The need for a Syria safe zone explained

Turkey has for years insisted that there should be a peace corridor to resettle Syrians who have been displaced by the conflict.

The years-long Syrian conflict has resulted in the death of half a million people and forced millions more to flee the country.

As major world powers, including the United States and Russia, took different sides in the bloody civil war, Turkey was left to deal with an influx of 3.5 million Syrian refugees and the ever-present threat from terrorists on its border.

So far Turkey has spent around $40 billion on the housing and welfare of Syrians while it has received only a minuscule portion of the promised monetary support from the international community.

At the same time, Turkey has fought terrorist groups such as Daesh, which unleashed deadly attacks inside Turkey three years ago.

Ankara also had to worry about the YPG, the Syrian branch of PKK, a terrorist group that has killed tens of thousands of people in the last three decades.

The YPG, a Marxist group, views itself as a representative of the Kurds living in Syria. It has received support including arms from the United States on the pretext that it fights Daesh.

But the YPG has captured Arab-majority areas such as the oil-rich province of Deir Ezzor and ruled the locals with an iron fist often forcing children to join its ranks.

The implementation

For four years, Turkey has been pushing the idea of establishing an area inside Syria where refugees can be resettled. Now it looks like it will finally move ahead with a plan to implement it.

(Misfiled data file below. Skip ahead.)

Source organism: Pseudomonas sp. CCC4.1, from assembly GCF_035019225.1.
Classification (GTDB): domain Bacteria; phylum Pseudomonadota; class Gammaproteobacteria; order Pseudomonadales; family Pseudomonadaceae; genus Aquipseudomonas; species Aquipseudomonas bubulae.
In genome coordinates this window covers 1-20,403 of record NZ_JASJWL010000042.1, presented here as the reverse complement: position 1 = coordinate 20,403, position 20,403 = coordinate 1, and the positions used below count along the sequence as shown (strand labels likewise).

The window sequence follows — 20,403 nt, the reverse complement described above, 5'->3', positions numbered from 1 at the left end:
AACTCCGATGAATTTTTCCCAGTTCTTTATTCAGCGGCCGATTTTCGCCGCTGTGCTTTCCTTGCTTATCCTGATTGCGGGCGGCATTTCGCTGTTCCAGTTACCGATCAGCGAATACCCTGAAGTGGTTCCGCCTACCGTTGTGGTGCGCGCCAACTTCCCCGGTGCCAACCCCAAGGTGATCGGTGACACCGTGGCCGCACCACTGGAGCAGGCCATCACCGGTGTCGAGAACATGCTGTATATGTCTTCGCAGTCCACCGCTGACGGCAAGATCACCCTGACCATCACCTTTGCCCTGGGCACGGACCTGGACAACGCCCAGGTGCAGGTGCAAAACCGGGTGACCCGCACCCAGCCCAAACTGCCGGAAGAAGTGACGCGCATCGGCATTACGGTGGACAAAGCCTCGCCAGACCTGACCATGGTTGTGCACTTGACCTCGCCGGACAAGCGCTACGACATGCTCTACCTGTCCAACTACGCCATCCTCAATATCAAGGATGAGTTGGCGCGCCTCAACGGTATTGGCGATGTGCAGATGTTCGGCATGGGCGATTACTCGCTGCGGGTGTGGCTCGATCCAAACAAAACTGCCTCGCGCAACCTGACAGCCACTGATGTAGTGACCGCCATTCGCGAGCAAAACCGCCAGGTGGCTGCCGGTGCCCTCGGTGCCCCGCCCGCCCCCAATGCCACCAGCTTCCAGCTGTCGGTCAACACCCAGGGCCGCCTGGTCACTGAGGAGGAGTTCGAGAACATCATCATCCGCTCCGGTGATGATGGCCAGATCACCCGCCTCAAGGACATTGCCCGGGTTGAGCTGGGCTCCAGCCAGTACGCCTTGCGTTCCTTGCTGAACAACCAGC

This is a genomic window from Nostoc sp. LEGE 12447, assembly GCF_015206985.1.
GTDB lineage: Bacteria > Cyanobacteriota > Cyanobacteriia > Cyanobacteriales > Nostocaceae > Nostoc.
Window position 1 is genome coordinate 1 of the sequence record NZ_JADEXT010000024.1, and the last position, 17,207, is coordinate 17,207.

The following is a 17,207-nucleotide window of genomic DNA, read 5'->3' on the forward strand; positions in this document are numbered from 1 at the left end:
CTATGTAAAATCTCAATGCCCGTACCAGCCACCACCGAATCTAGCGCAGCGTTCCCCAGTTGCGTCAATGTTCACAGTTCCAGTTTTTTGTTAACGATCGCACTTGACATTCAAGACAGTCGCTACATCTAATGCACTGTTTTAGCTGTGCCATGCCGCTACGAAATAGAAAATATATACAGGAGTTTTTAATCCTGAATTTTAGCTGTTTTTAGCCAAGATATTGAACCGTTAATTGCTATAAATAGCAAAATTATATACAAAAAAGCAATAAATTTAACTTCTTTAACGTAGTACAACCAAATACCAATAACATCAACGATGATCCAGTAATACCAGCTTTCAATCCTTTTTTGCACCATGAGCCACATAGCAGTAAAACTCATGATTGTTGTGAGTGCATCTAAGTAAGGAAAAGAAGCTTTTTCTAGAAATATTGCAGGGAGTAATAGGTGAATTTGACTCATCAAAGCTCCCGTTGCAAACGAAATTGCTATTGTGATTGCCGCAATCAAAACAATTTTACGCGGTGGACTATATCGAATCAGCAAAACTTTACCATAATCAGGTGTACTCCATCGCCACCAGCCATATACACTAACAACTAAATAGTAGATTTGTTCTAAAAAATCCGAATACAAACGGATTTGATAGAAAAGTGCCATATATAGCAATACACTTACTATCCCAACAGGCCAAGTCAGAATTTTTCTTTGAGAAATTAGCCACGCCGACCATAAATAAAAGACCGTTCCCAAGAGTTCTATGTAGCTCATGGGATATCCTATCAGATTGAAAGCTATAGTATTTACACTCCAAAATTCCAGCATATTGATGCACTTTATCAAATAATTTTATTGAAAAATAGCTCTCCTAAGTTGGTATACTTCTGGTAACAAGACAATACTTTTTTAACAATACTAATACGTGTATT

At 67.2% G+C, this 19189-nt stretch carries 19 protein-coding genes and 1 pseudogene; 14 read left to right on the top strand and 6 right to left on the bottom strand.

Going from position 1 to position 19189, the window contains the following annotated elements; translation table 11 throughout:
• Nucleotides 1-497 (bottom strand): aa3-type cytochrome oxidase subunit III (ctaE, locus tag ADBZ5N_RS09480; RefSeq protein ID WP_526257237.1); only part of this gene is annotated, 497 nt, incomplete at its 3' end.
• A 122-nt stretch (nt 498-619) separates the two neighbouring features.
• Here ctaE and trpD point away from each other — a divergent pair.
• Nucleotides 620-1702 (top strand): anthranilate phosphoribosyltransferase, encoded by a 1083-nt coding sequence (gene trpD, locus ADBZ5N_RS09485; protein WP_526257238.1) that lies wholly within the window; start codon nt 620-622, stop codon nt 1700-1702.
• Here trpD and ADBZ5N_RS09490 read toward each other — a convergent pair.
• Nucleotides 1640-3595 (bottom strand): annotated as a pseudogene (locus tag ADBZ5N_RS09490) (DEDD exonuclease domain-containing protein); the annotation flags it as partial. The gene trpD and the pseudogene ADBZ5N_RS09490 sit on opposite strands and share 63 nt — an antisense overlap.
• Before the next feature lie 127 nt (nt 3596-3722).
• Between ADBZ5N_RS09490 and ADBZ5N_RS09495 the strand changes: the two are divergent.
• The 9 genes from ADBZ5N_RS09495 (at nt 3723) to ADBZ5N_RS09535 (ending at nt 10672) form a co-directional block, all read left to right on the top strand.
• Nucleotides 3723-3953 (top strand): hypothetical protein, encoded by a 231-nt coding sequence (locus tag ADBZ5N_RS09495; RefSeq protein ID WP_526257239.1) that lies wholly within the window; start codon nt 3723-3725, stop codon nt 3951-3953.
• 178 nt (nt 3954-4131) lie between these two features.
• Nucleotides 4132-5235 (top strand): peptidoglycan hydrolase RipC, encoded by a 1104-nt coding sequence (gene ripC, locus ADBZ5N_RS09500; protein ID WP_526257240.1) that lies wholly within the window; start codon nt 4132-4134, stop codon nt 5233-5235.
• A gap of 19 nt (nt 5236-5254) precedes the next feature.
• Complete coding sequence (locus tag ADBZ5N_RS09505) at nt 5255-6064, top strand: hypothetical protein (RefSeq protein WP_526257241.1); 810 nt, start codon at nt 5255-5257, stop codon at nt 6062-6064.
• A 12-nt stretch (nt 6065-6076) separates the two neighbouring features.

The United States announced this Sunday that it is pulling its soldiers out from the areas which come under the proposed safe zone, opening up the path for the Turkish troops to push YPG terrorists out from northern Syria.

The 480-kilometre long safe zone extends along the Syrian border all the way to the Syrian border with Iraq. The area that extends 30km inside Syria is where Ankara wants to build homes and farms for its potential residents.

Speaking at the UN General Assembly last month, Turkey's President Recep Tayyip Erdogan said many Syrians from other countries can be settled if the safe zone is expanded and the international community comes forward with financial assistance.

Turkey has already conducted two operations in northwestern Syria, killing thousands of Daesh fighters and helping locals return home.

However, there have been concerns that the settlement of Syrian Arabs in a safe zone could lead to a demographic shift in the Kurdish parts within the designated zone.

But Ibrahim Kalin, the Turkish presidential spokesman, rubbished the claims in an interview with CNN. We are not attacking the Kurds, he said.

It is the YPG which had taken over Arab towns forcibly, he said.

Source: TRT World